Well, it’s 6:30, and I’m already tucked in my mosquito net. This is almost as exciting as last Friday night’s swearing in/birthday celebration in Maputo, but just not quite. My first days at site have gone pretty well. Aside from my classy back flop in the mud outside my latrine my first night, my epic hour-long battle with a cockroach in my room at 2 am last night, and the fact that my head lamp is falling off of my head because I am sweating so much, things have been great! Ha! All sarcasm aside, though, I really do think I will come to love my site. Things are awkward now, as expected, but I am pretty confident this will turn out to be a good fit for me.
My first impressions of my site exceeded all expectations. My town is actually big enough to have a couple small bancas, or stores, and I was greeted very welcomingly by my director and his wife. My house is very cute- I have a huge yard with a fence and 3 rooms. I do have electricity, but the only 2 outlets as well as light are right by the front door, which is why I still end up retiring to my bed when it gets dark. I have a nice electric water kettle, but because I have no extension cords, I have to stand holding it right by the door. It works, but it’s pretty funny! My director’s wife gave me food the first night, and because of some slight stomach issues, that has been enough to get me to the weekend. I met a bunch of other teachers the second day, and they were all very nice and young. My teacher/representative/counterpart figure told me that they like to joke around a lot, so I’m pretty excited. There are 11 female teachers I think between the primary and secondary school, so I should be able to find some friends! Everyone has been insistent on my not sitting alone in my house. Today I was reading on my front porch after a trip over to Manje to meet the district director (which ended up falling through) and another teacher came up and told me I shouldn’t be sitting alone. I’m not quite sure what she wanted me to do, but I asked if other people were doing anything and she said I could go sit with the other teachers as they completed grades. They ended up letting me help, which was a good introduction to the process and a good chance for me to talk to some people. They are all leaving for holidays next week, though, so I think my village will get pretty lonely for the next month! I just wish my Portuguese was better so I could act a little more like myself! That will come with time.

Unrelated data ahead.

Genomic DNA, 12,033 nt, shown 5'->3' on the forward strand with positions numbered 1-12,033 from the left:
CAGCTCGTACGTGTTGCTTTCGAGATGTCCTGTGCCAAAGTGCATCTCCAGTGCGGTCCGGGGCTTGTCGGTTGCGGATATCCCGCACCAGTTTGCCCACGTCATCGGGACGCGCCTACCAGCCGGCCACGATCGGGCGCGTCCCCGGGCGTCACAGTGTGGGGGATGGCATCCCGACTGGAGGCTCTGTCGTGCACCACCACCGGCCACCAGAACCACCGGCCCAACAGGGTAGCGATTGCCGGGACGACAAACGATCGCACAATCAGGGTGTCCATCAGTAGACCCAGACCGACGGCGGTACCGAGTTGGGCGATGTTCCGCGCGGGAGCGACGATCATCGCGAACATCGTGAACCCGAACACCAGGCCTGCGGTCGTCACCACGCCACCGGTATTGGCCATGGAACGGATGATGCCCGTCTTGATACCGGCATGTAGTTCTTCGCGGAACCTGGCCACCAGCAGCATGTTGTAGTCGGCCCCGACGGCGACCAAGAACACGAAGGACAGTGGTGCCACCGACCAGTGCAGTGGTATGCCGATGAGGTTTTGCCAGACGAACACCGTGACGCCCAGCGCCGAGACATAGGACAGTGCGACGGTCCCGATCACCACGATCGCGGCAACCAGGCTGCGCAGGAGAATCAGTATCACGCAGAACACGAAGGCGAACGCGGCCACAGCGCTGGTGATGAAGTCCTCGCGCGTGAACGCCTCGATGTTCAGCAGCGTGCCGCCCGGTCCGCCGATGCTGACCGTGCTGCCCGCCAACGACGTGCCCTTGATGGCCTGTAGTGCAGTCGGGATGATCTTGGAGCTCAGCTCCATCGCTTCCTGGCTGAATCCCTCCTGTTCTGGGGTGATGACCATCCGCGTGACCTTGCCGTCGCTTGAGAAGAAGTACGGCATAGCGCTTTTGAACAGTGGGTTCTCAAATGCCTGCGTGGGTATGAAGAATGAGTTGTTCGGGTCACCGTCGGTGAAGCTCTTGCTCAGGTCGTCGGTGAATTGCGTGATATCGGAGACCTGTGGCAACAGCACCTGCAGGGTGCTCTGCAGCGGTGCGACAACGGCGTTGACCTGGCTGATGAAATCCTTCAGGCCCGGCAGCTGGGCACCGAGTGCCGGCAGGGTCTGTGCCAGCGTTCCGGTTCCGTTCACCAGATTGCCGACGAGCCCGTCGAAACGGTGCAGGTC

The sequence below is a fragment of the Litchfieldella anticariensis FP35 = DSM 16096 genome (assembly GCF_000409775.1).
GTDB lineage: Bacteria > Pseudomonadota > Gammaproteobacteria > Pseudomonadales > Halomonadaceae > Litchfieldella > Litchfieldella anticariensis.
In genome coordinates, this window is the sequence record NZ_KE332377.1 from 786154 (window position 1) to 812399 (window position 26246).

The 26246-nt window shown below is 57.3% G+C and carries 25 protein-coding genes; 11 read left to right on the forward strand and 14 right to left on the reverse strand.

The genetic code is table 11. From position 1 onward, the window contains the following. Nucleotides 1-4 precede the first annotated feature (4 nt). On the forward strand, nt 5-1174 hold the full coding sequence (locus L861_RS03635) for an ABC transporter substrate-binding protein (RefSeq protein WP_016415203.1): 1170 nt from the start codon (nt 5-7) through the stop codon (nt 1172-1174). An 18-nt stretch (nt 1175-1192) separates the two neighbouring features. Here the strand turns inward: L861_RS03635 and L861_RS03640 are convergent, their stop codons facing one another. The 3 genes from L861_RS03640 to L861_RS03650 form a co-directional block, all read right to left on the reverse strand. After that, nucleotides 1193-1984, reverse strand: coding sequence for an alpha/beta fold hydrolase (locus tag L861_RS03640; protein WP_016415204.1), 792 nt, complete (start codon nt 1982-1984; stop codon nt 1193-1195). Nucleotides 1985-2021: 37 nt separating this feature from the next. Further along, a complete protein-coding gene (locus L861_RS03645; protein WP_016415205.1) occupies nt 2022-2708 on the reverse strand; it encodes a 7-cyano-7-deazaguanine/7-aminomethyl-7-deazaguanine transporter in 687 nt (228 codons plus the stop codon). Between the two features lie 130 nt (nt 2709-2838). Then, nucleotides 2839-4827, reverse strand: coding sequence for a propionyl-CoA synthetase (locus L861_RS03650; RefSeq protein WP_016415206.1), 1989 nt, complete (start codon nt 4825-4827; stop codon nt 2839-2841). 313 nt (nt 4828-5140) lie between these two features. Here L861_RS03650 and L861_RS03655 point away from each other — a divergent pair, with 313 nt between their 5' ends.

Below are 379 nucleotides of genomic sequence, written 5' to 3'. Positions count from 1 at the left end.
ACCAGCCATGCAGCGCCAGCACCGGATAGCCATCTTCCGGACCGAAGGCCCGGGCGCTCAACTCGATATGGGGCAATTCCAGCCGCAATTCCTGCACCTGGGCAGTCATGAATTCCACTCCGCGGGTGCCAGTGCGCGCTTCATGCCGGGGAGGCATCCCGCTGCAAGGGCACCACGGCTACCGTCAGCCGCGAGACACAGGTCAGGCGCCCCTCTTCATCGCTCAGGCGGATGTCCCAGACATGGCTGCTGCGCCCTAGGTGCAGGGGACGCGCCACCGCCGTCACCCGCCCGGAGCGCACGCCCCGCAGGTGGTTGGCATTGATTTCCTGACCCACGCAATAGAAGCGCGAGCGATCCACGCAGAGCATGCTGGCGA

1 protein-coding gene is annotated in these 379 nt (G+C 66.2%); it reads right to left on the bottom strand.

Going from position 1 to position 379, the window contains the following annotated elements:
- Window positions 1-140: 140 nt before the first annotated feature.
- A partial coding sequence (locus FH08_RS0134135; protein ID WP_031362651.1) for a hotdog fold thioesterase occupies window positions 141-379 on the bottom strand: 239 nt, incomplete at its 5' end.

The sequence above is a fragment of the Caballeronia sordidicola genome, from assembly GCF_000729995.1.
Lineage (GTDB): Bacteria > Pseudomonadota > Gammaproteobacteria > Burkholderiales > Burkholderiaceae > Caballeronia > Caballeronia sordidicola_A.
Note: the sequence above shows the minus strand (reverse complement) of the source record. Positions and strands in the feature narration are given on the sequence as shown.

I had quite the chapa adventure today. If I haven’t talked about them yet, chapas are 16ish passenger vans that act as buses. This was by far the most crowded one I have been on yet. I counted at least 25 people, and was at one point sitting with my knees between an old Mozambican man’s legs. I was finding the whole situation somewhat comical, and couldn’t help but start laughing out loud when they loaded a live goat in the back. And then a boy got on with a chicken. And then more people just kept piling on. And then we stopped so people could buy mangos. It was so ridiculous, let alone uncomfortable, and I fully understood why the Peace Corps demands a sense of humor.